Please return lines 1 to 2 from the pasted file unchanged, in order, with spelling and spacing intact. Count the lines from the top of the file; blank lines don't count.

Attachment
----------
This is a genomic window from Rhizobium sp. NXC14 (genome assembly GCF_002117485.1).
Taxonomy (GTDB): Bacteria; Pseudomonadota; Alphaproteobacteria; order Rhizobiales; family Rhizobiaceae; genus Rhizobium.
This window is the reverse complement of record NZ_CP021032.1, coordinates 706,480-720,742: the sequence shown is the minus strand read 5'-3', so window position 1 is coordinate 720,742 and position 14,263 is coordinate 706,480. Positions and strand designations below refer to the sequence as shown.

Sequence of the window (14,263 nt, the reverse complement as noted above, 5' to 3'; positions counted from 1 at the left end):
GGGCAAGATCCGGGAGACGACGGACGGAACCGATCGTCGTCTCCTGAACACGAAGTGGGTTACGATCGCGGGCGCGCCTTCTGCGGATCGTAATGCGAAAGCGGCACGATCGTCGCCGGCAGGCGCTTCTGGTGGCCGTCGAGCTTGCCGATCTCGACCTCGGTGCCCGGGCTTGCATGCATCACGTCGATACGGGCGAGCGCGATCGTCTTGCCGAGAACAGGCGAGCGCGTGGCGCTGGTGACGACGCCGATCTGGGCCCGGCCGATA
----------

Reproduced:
This is a genomic window from Rhizobium sp. NXC14 (genome assembly GCF_002117485.1).
Taxonomy (GTDB): Bacteria; Pseudomonadota; Alphaproteobacteria; order Rhizobiales; family Rhizobiaceae; genus Rhizobium.